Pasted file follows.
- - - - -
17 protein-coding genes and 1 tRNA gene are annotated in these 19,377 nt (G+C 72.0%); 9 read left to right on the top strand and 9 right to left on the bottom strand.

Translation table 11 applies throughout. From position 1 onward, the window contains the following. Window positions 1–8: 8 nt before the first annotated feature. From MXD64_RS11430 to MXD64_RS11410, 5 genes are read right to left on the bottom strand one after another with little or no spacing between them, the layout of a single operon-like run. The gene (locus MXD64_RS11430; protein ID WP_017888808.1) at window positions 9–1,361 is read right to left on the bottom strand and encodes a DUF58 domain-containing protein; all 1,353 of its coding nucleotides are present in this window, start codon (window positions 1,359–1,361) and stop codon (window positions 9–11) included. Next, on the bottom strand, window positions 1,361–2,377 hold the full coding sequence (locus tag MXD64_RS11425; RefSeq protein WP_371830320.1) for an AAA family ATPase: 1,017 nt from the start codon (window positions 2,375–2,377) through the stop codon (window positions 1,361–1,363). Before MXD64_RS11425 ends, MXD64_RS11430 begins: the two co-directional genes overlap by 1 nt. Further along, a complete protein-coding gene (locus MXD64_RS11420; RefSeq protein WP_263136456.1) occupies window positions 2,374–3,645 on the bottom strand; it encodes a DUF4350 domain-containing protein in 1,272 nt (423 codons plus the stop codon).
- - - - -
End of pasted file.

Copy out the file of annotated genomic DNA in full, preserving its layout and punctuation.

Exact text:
17 protein-coding genes and 1 tRNA gene are annotated in these 19,377 nt (G+C 72.0%); 9 read left to right on the top strand and 9 right to left on the bottom strand.

Translation table 11 applies throughout. From position 1 onward, the window contains the following. Window positions 1–8: 8 nt before the first annotated feature. From MXD64_RS11430 to MXD64_RS11410, 5 genes are read right to left on the bottom strand one after another with little or no spacing between them, the layout of a single operon-like run. The gene (locus MXD64_RS11430; protein ID WP_017888808.1) at window positions 9–1,361 is read right to left on the bottom strand and encodes a DUF58 domain-containing protein; all 1,353 of its coding nucleotides are present in this window, start codon (window positions 1,359–1,361) and stop codon (window positions 9–11) included. Next, on the bottom strand, window positions 1,361–2,377 hold the full coding sequence (locus tag MXD64_RS11425; RefSeq protein WP_371830320.1) for an AAA family ATPase: 1,017 nt from the start codon (window positions 2,375–2,377) through the stop codon (window positions 1,361–1,363). Before MXD64_RS11425 ends, MXD64_RS11430 begins: the two co-directional genes overlap by 1 nt. Further along, a complete protein-coding gene (locus MXD64_RS11420; RefSeq protein WP_263136456.1) occupies window positions 2,374–3,645 on the bottom strand; it encodes a DUF4350 domain-containing protein in 1,272 nt (423 codons plus the stop codon).